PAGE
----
USGS map highlighting short-term earthquake risk zones. Blue boxes indicate areas with induced earthquakes (source: US Geological Survey)

USGS map highlighting short-term earthquake risk zones. Blue boxes indicate areas with induced earthquakes (source: US Geological Survey)

Fluid injection increases hydrostatic pressure in aquifers and also in the spaces associated with once inactive fault and fracture systems. All parts of the crust are stressed to some extent but the presence of fluids and over-pressuring increases the tendency for rock failure. While anti-fracking campaigners have focussed partly on seismic risk – fracking has caused tremors around magnitudes 2 to 3 – the process is a rapid one-off injection involving small fluid volumes compared with petroleum waste-water disposal. All petroleum production carries water as well as oil and gas to wellheads. Coming from great depth it is formation water held in pores since sedimentary deposition, which is environmentally damaging because of its high content of dissolved salts and elevated temperature. Environmental protection demands that disposal must return it to depth.

The main worry is that waste water disposal might trigger movements with magnitudes up to 7.0: in 2011 a magnitude 5.6 earthquake hit a town in oil-producing Oklahoma and damaged many buildings. Currently, US building regulations rely on earthquake risk maps that consider a 50-year timescale, but they take little account of industrially induced seismicity. So the new data is likely to cause quite a stir. These are changing times, however, as the oil price fluctuates wildly. So production may well shift from field to field seeking sustainable rates of profit, and induced seismicity may well change as a result.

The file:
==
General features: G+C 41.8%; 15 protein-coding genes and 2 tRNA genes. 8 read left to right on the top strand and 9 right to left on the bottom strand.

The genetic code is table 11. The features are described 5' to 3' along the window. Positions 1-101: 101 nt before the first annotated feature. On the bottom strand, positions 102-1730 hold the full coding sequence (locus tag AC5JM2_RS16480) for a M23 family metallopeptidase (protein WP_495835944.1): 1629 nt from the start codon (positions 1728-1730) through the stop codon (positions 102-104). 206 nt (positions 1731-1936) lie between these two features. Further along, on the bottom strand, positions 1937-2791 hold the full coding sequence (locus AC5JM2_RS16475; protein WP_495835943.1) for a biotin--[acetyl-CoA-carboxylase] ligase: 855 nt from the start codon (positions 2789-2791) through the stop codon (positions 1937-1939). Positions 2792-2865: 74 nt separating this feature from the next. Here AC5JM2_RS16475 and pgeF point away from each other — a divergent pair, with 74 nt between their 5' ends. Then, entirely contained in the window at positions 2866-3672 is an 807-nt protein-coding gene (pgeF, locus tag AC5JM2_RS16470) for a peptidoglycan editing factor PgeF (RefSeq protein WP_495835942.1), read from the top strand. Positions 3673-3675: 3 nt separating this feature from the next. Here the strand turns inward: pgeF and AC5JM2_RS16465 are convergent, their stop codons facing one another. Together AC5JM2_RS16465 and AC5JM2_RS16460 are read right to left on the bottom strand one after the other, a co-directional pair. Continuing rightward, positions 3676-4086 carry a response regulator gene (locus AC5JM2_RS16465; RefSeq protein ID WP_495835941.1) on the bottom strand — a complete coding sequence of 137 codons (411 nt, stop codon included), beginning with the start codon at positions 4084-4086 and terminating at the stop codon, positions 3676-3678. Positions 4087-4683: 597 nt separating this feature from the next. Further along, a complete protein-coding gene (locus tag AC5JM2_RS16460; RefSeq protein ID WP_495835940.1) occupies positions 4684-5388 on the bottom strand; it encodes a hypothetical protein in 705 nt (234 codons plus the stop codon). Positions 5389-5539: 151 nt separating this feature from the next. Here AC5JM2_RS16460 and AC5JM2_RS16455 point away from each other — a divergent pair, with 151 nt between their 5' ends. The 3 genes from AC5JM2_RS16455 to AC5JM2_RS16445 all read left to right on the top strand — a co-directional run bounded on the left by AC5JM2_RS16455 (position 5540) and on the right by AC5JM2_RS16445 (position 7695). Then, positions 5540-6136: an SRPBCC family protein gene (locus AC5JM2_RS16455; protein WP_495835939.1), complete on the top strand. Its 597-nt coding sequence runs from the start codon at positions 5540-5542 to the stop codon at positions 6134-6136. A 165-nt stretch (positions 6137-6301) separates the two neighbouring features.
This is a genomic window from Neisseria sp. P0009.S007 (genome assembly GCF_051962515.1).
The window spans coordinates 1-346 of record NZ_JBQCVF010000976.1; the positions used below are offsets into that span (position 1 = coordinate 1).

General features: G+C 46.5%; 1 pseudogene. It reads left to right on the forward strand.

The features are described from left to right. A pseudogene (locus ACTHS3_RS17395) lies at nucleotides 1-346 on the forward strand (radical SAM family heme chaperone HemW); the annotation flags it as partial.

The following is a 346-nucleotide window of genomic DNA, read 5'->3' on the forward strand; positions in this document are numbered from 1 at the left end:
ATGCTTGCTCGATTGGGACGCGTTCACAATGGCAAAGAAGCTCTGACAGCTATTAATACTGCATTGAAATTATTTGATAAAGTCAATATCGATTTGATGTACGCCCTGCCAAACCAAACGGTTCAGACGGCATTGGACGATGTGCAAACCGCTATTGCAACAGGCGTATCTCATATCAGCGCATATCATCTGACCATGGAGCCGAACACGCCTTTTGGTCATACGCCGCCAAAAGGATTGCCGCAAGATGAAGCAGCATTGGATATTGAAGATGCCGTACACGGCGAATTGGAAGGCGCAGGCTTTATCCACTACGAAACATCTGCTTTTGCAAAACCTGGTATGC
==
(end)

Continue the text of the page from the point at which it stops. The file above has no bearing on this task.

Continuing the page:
None of these areas are likely to experience the horrors of the 25 April 2015 magnitude 7.8 earthquake in Nepal. However, it also occurred in an area expected to be relatively stable compared with the rest of the Himalayan region. The only previous major tremor there was recorded in the 14th century. This supposedly ‘low-risk’ area overlies a zone in which small tremors or microearthquakes occur all the time. Such zones – and this one extends along much of the length of the Himalaya – seem to mark where fault depths are large enough for displacements to take place continually by plastic flow, thereby relieving stresses. Most of the large earthquakes have taken place south of the microseismic zone where the shallow parts of the Indian plate are brittle and have become locked. The recent event is raising concerns that it is a precursor of further large earthquakes in Nepal. Its capital Kathmandu is especially susceptible as it is partly founded on lake sediments that easily liquefy.

Note added: 13 May 2015. Nepal suffered another major shock (magnitude 7.3) on 12 May in the vicinity of Mount Everest. It too seems to have occurred in the zone of microearthquakes formerly thought to mark a zone where the crust fails continually bu plastic deformation thereby relieving stresses. Kathmandu was this time at the edge of the shake zone

How the great Tohoku-Sendai earthquake and tsunami happened

English: Sendai Rinkai Railway locomotive(SD55...

Railway locomotive thrown aside by the 11 March 2011 Tsunami in Japan. (credit: Wikipedia)